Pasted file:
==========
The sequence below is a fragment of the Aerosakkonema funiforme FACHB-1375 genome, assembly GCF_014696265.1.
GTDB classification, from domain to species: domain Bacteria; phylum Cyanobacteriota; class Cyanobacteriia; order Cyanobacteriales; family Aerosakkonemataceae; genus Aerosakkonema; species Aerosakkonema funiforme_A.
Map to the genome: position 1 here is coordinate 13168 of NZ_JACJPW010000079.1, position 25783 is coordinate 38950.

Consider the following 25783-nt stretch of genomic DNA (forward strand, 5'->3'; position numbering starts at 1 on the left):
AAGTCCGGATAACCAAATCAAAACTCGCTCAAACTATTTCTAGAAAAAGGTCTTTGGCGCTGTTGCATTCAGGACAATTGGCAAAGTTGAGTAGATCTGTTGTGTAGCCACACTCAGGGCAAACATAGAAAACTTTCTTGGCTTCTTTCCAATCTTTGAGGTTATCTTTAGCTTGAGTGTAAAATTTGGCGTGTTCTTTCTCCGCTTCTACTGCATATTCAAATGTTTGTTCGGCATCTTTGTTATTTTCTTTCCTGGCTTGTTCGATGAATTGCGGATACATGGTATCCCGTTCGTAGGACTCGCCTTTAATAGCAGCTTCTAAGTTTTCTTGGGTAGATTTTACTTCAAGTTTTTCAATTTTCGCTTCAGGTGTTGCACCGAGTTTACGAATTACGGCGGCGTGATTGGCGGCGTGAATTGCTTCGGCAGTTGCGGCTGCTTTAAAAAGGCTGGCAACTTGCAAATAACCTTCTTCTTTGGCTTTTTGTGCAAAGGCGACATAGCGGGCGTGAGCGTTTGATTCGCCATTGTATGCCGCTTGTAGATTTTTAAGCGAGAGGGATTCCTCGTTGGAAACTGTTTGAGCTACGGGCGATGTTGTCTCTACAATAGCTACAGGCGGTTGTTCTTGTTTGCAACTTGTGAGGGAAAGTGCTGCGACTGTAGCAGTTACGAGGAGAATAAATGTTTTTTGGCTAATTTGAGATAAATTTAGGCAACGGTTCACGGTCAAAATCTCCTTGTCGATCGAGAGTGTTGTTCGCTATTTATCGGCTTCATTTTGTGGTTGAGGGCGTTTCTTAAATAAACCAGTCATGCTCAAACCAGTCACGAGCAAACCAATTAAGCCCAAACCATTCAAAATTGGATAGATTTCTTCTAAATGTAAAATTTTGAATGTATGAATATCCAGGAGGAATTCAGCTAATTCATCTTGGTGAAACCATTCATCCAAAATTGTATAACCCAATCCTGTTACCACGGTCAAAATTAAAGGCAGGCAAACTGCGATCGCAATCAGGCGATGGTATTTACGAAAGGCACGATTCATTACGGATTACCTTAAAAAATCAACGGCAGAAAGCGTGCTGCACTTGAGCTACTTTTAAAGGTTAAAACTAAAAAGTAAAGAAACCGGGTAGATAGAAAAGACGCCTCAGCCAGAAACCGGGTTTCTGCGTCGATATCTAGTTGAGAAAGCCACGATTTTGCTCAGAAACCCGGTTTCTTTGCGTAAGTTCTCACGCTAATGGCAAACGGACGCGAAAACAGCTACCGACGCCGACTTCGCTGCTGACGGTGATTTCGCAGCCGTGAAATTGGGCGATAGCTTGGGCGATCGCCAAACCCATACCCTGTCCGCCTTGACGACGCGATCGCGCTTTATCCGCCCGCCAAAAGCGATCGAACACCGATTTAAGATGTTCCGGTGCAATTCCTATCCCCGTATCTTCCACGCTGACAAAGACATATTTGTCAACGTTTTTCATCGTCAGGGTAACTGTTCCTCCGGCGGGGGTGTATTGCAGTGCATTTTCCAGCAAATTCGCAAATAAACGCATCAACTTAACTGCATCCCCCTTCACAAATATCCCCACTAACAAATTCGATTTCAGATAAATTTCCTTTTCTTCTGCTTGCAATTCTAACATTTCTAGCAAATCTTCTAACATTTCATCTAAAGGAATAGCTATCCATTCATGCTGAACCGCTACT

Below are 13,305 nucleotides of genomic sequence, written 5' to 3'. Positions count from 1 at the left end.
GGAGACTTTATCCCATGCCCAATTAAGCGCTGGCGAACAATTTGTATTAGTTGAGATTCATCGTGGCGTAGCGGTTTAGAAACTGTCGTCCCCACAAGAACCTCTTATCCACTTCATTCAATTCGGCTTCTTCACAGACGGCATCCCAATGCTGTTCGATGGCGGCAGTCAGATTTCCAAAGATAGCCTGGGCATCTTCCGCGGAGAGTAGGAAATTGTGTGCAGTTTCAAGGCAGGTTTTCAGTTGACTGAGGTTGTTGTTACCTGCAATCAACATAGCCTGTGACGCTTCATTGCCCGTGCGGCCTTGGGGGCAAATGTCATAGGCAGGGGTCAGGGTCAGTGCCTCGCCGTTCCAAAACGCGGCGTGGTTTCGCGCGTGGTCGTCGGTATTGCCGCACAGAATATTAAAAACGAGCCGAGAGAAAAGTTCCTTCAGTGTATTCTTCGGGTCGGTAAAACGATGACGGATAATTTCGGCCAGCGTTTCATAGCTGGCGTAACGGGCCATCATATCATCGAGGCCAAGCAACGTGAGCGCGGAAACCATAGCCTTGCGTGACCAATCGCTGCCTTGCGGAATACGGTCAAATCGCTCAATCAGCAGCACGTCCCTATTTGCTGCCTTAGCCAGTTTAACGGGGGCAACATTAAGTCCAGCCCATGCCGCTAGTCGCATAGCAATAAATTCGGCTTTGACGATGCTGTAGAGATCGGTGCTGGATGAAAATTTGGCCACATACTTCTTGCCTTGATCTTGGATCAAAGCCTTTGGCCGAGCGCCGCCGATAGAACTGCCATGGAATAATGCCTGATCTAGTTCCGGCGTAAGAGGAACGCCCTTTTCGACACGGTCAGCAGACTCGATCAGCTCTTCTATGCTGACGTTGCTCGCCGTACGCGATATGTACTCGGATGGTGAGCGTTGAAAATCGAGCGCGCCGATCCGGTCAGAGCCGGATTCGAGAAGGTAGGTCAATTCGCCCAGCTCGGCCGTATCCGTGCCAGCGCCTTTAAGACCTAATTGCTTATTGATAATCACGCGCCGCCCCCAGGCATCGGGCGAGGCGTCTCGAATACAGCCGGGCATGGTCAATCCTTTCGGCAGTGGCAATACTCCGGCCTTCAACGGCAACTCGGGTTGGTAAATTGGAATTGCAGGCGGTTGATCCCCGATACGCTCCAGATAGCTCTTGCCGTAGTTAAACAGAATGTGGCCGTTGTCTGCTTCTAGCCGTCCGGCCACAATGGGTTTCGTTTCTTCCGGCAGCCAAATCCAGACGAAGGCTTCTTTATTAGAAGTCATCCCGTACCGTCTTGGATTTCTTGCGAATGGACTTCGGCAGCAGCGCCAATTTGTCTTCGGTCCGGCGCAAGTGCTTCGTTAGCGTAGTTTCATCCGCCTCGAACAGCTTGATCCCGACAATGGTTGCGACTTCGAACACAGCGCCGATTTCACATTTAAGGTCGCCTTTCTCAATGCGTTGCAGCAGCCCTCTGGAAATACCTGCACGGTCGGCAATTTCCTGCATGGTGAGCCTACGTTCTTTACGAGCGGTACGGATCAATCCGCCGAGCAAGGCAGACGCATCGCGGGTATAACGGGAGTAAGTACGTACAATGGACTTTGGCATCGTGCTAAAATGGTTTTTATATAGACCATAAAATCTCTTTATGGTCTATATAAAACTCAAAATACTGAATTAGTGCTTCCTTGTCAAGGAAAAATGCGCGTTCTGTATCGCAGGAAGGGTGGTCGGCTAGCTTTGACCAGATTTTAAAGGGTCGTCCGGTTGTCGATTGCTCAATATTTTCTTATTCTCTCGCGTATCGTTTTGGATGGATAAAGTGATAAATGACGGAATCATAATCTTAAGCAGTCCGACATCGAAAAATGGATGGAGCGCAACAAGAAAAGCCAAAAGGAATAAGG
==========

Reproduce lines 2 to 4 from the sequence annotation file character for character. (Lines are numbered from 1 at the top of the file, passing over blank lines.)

GTDB classification, from domain to species: domain Bacteria; phylum Cyanobacteriota; class Cyanobacteriia; order Cyanobacteriales; family Aerosakkonemataceae; genus Aerosakkonema; species Aerosakkonema funiforme_A.
Map to the genome: position 1 here is coordinate 13168 of NZ_JACJPW010000079.1, position 25783 is coordinate 38950.

Consider the following 25783-nt stretch of genomic DNA (forward strand, 5'->3'; position numbering starts at 1 on the left):